The happiest day of my life should have been the day I got married or the birth of my son. But for me, it was June 12, 2012 the day I was diagnosed with Cushing’s Disease, a rare and mostly undiagnosed endocrine disorder that ravages the body causing severe and often irreversible damage.
After more than two years of symptoms that didn’t seem connected (including four bouts of bronchitis, pneumonia, strep, shingles, a fractured hip, a “hump” on my back between my shoulder blades, a mysterious umbilical hernia and foot problem as well unexplained weight gain of over 70 pounds in less than 15 months), I finally had an answer to what was causing my body to go into a downward spiral. I had seen 10 different specialists and had hundreds of tests. Now even though the diagnosis was devastating, at least we had a name for it.
Cushing’s Disease is designated as a rare disease affecting 10 to 15 people per million each year, most commonly adults between 20 and 50 years of age. Women account for more than 70 percent of cases. Because the population of patients is so small, there is an incredible lack of information and awareness among medical professionals and very few quality materials available for patients and their family and friends.
Marie Conley is a consultant focusing on senior level engagement and stakeholder strategies for a variety of clients through her company Conley Consulting, LLC. Marie does big things by making the little things count. Her engagement strategies have strengthened reputations, boards, volunteer committees and donor bases. Her events are designed and executed to create memorable impressions, but also focused on creating a ripple effect to produce long-term loyalties and support.
During her tenure in politics (1994-2009), Marie was a trusted advisor to top-level government officials and private sector organizations beginning in 1994 as the scheduler to Governor Tom Ridge. In 2009, as a senior level fundraiser, strategist and event planner, she made a successful transition from Pennsylvania’s highly competitive political landscape into the equally challenging field of non-profit development as director of Penn State Hershey’s Children’s Miracle Network. In 2012, her focus was working with Sue Paterno, wife the late Coach Joe Paterno, to assist with many initiatives around the issue of prevention and awareness of child sexual victimization focused in the arena of higher education. This culminated in the creation of a Circle of Safety for Higher Education™, a campus-wide, multidisciplinary team approach based on bystander mobilization.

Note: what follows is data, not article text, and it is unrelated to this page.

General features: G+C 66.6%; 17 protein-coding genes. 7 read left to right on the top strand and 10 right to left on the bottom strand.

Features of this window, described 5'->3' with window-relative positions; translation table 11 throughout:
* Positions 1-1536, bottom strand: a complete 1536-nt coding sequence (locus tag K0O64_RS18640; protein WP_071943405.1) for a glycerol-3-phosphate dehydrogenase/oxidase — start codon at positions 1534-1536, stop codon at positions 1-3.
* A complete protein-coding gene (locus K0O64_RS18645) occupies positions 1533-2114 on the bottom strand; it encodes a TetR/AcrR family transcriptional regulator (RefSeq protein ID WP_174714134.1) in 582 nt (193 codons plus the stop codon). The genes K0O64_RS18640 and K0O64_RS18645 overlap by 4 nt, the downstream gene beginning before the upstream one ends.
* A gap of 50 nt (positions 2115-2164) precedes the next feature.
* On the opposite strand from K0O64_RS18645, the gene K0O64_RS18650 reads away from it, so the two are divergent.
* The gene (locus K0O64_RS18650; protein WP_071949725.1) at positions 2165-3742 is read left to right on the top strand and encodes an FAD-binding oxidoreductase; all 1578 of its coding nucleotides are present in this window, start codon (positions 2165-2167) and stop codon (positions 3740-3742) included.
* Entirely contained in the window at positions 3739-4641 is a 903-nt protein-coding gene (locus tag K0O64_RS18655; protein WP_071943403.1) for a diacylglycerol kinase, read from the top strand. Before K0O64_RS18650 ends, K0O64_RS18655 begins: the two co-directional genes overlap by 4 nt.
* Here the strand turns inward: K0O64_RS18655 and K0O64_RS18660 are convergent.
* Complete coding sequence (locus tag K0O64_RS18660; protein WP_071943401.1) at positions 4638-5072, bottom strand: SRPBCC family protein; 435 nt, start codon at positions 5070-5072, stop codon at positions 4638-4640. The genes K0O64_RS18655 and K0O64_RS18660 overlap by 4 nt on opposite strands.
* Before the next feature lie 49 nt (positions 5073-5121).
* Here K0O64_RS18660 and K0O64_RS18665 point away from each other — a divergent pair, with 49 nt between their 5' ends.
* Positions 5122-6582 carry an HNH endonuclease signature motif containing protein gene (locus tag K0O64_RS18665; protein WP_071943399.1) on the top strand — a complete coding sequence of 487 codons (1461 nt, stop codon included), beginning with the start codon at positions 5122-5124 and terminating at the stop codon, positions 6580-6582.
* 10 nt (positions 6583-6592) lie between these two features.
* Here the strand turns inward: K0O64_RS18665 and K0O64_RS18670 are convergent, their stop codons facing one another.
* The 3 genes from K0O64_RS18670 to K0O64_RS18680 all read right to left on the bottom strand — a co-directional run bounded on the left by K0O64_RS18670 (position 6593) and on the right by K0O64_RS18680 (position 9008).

Marie never takes any professional or personal task at face value. She is always looking for ways to improve efficiencies, outcomes and most importantly calls upon herself and those around her to do the right thing for the right reasons. Her accomplishments in such a short period of time at Children’s Miracle Network are only one example.
Marie was unanimously granted Governor Emerita status by the Pennsylvania State System of Higher Education for her more than 13 years of service. Until she submitted her resignation in May 2016, Marie served as the Vice Chairman for the Board of Governor member of the Pennsylvania State System of Higher Education and was Chair of the Academic and Student Affairs Committee. She spearheaded significant changes in policy regarding the recruitment and hiring practices for university presidential and chancellor searches and has re-evaluated and changed the policy for university presidential evaluations. Marie was first nominated in 2002 and was re-appointed by Governor Ed Rendell in 2004 and re-appointed by Governor Tom Corbett in 2012. From 1997 to 2011, Marie served as a Council of Trustee for her alma mater, Bloomsburg University of Pennsylvania. She played a critical role on the Board of Lincoln’s Footsteps commemorating the 150th anniversary of the Lincoln’s Gettysburg Address. She continues to be a guest speaker and panelist on development and stakeholder engagement for a political and non-profit organizations.
But today Marie is facing her toughest battle yet. In 2012, Marie was diagnosed with Cushing’s Disease – a disease so rare it affects less than ten people per million each year. She has fought through dozens of hospital stays and numerous surgeries – including brain surgery – and still struggles daily to run her successful consulting business and a household that includes a husband and young son.
There’s a reason former Pennsylvania Governor Tom Ridge calls Marie “one of the most indefatigable people I’ve ever known.” Because while Marie drew the short straw in being one of those ten-in-a-million with Cushing’s, she has chosen not to simply live with the disease, but to use her skills honed in political campaigns to raise awareness and to fund critical research that will help those around the world who are living with this insidious disease. Already, The Conley Cushing’s Disease Fund has raised tens of thousands of dollars to fund research, to educate doctors on the signs of Cushing’s and to support her new book, A Cushing’s Collection.
Marie is not defined by Cushing’s. She is inspired by it to help others – and to leave a legacy of hope.
Marie hails from Bucks County, Pennsylvania; she lives in Elizabethtown, Pennsylvania with her husband, Chris Lammando, and their son, Carter.
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